Indeed, Church v. State is the next huge battle in the culture wars, and it's going to be very ugly. The Right has been preparing for this for years, and the propaganda phrases are already out there. Try translating "sharia law" as "religious freedom". Expect another 100 Years War, with some big losses at the outset.

  • 28. sfbob  |  January 26, 2014 at 9:47 am

    It may be difficult to conceptualize at times, but nobody should be fooled by the idea that a religious viewpoint is anything other than an opinion. And while I as an individual am entitled to any and all of my opinions they do not (or should not) be permitted to affect how I treat any other member of the public. To suggest otherwise is to condone acts of violence, based on "sincerely held religious belief," and that is why no such bills will ultimately be upheld.

  • 29. Rich  |  January 25, 2014 at 2:26 pm

    "Maine bill aimed at worship protection falters…" From the Portland Press Herald today. This legislature is not buying the idea that religion doesn't have enough protections as it is. This is clearly an attempt to circumvent existing non-discrimation laws and the legislators in Maine know it.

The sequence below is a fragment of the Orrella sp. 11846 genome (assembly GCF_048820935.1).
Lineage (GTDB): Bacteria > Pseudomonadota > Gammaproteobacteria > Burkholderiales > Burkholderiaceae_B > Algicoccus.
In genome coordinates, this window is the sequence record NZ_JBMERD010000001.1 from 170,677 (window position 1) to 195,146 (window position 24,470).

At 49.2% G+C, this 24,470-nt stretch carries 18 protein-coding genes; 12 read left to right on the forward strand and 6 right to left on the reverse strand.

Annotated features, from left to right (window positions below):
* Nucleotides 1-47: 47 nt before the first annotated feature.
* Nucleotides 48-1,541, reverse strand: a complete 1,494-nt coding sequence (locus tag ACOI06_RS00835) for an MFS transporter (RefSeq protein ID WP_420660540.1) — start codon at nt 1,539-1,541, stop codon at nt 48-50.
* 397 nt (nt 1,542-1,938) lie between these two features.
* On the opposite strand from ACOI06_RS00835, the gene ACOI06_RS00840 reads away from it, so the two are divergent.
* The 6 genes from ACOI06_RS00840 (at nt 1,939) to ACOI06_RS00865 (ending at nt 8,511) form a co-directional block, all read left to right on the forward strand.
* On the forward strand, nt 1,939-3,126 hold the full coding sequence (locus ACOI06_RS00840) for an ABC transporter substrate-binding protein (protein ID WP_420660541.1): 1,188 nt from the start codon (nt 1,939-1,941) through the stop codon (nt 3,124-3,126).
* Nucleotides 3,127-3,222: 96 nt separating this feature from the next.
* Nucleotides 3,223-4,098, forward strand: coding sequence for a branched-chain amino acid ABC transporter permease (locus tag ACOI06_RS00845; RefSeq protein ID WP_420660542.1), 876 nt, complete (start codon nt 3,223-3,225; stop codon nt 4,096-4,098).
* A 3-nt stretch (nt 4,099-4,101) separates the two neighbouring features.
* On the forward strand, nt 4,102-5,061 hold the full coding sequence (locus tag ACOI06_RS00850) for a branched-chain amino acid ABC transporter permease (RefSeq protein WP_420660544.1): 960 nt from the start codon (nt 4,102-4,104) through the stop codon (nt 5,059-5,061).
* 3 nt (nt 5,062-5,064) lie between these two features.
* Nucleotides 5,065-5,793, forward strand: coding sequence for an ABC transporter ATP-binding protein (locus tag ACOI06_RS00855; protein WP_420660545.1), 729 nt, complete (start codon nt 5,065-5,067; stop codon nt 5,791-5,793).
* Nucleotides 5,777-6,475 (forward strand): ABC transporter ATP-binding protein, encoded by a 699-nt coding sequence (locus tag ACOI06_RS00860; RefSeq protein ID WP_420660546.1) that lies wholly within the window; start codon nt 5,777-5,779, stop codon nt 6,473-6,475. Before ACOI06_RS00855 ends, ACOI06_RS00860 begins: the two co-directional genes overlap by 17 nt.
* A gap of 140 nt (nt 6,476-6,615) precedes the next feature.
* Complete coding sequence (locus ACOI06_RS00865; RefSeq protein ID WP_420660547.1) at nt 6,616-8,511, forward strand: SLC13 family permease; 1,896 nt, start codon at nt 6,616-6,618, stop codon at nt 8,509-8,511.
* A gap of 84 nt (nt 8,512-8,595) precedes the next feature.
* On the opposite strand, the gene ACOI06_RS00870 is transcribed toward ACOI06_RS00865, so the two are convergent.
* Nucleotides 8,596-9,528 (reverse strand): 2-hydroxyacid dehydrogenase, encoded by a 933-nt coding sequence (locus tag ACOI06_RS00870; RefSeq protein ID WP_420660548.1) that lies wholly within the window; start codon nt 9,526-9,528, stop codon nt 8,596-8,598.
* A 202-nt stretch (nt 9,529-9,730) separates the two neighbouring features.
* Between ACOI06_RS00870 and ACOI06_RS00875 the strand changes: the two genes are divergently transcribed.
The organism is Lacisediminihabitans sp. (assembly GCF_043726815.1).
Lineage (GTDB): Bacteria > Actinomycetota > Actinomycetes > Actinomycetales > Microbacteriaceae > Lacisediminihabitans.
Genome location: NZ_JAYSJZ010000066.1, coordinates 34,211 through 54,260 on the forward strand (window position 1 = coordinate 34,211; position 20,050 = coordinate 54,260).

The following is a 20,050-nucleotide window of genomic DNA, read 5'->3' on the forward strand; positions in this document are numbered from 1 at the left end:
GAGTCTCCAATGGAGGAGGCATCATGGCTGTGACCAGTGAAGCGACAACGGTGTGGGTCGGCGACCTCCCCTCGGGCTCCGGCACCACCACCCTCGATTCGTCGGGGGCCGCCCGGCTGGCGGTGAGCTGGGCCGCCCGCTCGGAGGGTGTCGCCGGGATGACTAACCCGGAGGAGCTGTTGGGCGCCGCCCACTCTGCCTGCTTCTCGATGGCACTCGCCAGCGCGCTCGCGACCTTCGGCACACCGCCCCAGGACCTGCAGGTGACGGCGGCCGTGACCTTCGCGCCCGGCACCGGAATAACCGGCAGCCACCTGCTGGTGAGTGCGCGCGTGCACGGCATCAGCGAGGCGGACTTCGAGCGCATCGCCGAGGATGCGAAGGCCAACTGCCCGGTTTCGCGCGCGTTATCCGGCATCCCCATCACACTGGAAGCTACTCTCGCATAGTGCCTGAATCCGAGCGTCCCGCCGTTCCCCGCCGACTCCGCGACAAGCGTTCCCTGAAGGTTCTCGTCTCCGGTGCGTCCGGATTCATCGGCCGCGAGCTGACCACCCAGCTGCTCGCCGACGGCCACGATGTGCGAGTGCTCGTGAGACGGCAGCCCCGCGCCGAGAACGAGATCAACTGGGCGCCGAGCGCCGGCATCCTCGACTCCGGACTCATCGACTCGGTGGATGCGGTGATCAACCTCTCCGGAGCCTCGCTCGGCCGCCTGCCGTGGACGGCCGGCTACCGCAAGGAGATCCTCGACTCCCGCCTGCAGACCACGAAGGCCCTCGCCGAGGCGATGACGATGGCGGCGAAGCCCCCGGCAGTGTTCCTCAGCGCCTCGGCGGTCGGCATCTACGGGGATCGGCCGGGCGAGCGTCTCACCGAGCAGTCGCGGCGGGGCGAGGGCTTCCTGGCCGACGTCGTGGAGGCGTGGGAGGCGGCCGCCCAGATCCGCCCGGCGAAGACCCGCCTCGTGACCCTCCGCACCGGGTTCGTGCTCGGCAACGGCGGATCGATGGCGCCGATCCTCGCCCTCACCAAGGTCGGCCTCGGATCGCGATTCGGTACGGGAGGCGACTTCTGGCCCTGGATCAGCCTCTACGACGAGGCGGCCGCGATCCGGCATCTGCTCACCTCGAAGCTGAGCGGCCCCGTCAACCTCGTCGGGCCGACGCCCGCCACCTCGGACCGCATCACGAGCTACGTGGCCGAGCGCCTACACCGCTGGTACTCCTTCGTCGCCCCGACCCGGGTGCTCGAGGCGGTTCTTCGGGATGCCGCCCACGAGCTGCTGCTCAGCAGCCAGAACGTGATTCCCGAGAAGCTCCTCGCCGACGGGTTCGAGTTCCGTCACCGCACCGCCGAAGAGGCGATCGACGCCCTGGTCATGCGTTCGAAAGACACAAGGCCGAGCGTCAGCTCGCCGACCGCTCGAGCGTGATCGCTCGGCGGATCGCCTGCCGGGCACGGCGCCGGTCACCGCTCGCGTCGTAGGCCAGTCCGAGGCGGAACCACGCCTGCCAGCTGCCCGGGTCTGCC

• 30. Zack12  |  January 25, 2014 at 2:31 pm

    They won't say it out loud but what they really want is one of these cases to go to the Supreme Court and not only make it okay to ignore discrimination laws for gay and lesbian couples but a whole group of other people as well.
    In other words,the 1964 Civil Rights Act which Rand Paul admits he wants gone.

  • 31. Lynn E  |  January 25, 2014 at 3:45 pm

    They are in fact saying these things out loud. The Sutherland Institute is currently running ads in Utah about the "negative impact" of non-discrimination laws. They have only hit the airwaves since State money started flowing to them in the appeal of Judge Shelby's ruling. They can be viewed (if you have the stomach for it) at

  • 32. grod  |  January 25, 2014 at 6:17 pm

    While regular contributor Greg SLC is on the ground there and provides an valuable insightful viewpoint, I thought this recent SL Tribune Special feature would provide wider perspective:

  • 33. Attorney Search Site » N&hellip  |  January 25, 2014 at 7:11 pm

    […] Living 2008. Catherine Cortez Masto, State of Nevada Attorney General. USE THIS PHOTO …Nevada attorney general to reconsider arguments made in same-sex marriage …Equality on Trial (registration)all 10 news […]

  • 34. Two Dads  |  January 26, 2014 at 1:44 am

    TWEET HER. Message her. GET YOUR COLLECTIVE VOICES HEARD. She's in office because of Nevada LGBT who helped her and funded her!